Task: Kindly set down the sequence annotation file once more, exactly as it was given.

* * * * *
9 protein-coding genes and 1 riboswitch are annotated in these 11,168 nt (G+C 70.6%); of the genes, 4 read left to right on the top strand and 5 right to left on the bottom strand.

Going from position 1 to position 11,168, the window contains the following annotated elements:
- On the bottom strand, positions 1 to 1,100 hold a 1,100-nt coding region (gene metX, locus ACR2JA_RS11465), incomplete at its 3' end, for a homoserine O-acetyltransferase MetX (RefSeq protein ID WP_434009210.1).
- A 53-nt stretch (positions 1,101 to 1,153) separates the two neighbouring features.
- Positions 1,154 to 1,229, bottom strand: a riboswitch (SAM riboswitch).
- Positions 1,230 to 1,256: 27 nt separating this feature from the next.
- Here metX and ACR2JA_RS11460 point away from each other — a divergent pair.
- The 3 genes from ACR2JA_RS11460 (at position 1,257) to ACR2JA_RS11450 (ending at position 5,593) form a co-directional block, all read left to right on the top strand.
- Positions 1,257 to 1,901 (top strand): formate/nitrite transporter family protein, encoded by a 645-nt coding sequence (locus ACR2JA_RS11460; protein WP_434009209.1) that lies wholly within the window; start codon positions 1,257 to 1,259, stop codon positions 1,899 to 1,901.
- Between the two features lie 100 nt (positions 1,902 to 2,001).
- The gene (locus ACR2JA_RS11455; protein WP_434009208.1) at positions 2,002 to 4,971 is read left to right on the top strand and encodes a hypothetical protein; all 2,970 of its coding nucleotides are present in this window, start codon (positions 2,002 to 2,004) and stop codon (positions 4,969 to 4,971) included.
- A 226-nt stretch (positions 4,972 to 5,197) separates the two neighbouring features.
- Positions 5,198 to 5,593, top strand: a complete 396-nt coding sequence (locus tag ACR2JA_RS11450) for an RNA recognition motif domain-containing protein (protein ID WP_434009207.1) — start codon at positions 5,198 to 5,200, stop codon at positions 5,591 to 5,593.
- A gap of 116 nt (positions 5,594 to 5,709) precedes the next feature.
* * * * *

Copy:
9 protein-coding genes and 1 riboswitch are annotated in these 11,168 nt (G+C 70.6%); of the genes, 4 read left to right on the top strand and 5 right to left on the bottom strand.

Going from position 1 to position 11,168, the window contains the following annotated elements:
- On the bottom strand, positions 1 to 1,100 hold a 1,100-nt coding region (gene metX, locus ACR2JA_RS11465), incomplete at its 3' end, for a homoserine O-acetyltransferase MetX (RefSeq protein ID WP_434009210.1).
- A 53-nt stretch (positions 1,101 to 1,153) separates the two neighbouring features.
- Positions 1,154 to 1,229, bottom strand: a riboswitch (SAM riboswitch).
- Positions 1,230 to 1,256: 27 nt separating this feature from the next.
- Here metX and ACR2JA_RS11460 point away from each other — a divergent pair.
- The 3 genes from ACR2JA_RS11460 (at position 1,257) to ACR2JA_RS11450 (ending at position 5,593) form a co-directional block, all read left to right on the top strand.
- Positions 1,257 to 1,901 (top strand): formate/nitrite transporter family protein, encoded by a 645-nt coding sequence (locus ACR2JA_RS11460; protein WP_434009209.1) that lies wholly within the window; start codon positions 1,257 to 1,259, stop codon positions 1,899 to 1,901.
- Between the two features lie 100 nt (positions 1,902 to 2,001).
- The gene (locus ACR2JA_RS11455; protein WP_434009208.1) at positions 2,002 to 4,971 is read left to right on the top strand and encodes a hypothetical protein; all 2,970 of its coding nucleotides are present in this window, start codon (positions 2,002 to 2,004) and stop codon (positions 4,969 to 4,971) included.
- A 226-nt stretch (positions 4,972 to 5,197) separates the two neighbouring features.
- Positions 5,198 to 5,593, top strand: a complete 396-nt coding sequence (locus tag ACR2JA_RS11450) for an RNA recognition motif domain-containing protein (protein ID WP_434009207.1) — start codon at positions 5,198 to 5,200, stop codon at positions 5,591 to 5,593.
- A gap of 116 nt (positions 5,594 to 5,709) precedes the next feature.